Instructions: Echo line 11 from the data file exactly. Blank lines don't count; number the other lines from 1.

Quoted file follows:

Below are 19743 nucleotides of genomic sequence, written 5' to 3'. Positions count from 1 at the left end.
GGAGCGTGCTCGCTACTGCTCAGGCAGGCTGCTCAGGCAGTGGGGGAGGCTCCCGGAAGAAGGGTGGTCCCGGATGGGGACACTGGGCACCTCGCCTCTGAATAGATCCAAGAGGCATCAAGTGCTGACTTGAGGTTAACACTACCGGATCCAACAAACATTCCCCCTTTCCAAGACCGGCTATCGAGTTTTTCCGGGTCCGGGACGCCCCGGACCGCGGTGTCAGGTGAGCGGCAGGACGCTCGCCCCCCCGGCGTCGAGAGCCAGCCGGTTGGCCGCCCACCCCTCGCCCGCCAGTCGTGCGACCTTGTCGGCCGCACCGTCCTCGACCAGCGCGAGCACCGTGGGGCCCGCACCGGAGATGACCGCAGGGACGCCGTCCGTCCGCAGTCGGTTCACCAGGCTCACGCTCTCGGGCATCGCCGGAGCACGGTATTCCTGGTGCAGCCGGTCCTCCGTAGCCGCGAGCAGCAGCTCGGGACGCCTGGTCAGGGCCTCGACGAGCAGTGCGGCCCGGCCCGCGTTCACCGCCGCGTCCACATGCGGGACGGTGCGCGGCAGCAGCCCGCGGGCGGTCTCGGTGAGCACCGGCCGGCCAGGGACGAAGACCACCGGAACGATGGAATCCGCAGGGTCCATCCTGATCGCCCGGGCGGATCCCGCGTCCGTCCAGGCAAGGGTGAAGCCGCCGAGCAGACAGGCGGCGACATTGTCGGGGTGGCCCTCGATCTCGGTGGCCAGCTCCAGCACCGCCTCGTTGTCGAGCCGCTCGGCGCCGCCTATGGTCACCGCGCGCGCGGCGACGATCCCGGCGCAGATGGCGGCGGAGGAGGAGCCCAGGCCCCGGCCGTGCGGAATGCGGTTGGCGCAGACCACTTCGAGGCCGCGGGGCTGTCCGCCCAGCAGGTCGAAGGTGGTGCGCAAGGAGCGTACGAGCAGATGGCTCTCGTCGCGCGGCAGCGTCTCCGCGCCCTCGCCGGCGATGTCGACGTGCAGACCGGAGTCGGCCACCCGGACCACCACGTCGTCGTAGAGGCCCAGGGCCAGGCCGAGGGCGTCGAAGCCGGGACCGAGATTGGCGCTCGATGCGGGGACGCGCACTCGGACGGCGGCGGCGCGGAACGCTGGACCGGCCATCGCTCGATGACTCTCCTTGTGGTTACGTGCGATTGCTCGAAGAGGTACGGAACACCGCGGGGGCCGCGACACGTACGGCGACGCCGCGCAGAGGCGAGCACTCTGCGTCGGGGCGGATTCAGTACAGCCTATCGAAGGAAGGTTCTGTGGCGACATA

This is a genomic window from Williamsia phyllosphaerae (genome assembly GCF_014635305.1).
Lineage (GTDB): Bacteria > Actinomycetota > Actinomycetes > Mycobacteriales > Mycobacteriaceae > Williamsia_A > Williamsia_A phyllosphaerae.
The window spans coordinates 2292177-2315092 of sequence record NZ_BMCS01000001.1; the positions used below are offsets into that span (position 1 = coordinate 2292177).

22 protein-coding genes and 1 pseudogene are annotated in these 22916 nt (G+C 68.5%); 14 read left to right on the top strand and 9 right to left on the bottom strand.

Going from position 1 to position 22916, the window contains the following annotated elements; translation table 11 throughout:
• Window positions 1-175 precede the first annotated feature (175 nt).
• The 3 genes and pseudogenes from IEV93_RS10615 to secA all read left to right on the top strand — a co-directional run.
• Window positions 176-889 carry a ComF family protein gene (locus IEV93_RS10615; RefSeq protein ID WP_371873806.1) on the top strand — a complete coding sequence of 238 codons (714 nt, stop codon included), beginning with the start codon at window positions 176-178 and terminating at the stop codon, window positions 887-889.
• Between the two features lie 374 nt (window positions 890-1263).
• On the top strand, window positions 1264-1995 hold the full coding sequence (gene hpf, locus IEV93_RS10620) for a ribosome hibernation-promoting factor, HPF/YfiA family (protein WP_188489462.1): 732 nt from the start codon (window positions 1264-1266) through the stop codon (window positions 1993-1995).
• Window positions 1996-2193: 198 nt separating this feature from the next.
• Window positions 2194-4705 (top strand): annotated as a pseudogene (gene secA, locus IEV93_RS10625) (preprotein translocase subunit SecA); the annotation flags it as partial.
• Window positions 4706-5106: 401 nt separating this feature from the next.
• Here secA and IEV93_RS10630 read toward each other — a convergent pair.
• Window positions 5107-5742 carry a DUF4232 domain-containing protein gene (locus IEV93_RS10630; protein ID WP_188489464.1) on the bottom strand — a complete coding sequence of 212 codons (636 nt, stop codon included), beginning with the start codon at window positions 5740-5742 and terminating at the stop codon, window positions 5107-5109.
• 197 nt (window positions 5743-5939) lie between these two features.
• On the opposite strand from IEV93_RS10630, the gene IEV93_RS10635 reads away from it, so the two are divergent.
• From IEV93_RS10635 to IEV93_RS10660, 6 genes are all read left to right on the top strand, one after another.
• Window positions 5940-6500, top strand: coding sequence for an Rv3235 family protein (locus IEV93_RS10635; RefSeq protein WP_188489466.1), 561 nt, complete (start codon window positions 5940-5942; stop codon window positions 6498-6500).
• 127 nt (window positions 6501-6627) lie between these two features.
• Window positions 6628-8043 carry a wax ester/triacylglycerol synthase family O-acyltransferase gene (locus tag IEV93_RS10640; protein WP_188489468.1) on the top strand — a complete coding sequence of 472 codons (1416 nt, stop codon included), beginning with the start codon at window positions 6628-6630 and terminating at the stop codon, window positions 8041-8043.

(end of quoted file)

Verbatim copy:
• Between the two features lie 374 nt (window positions 890-1263).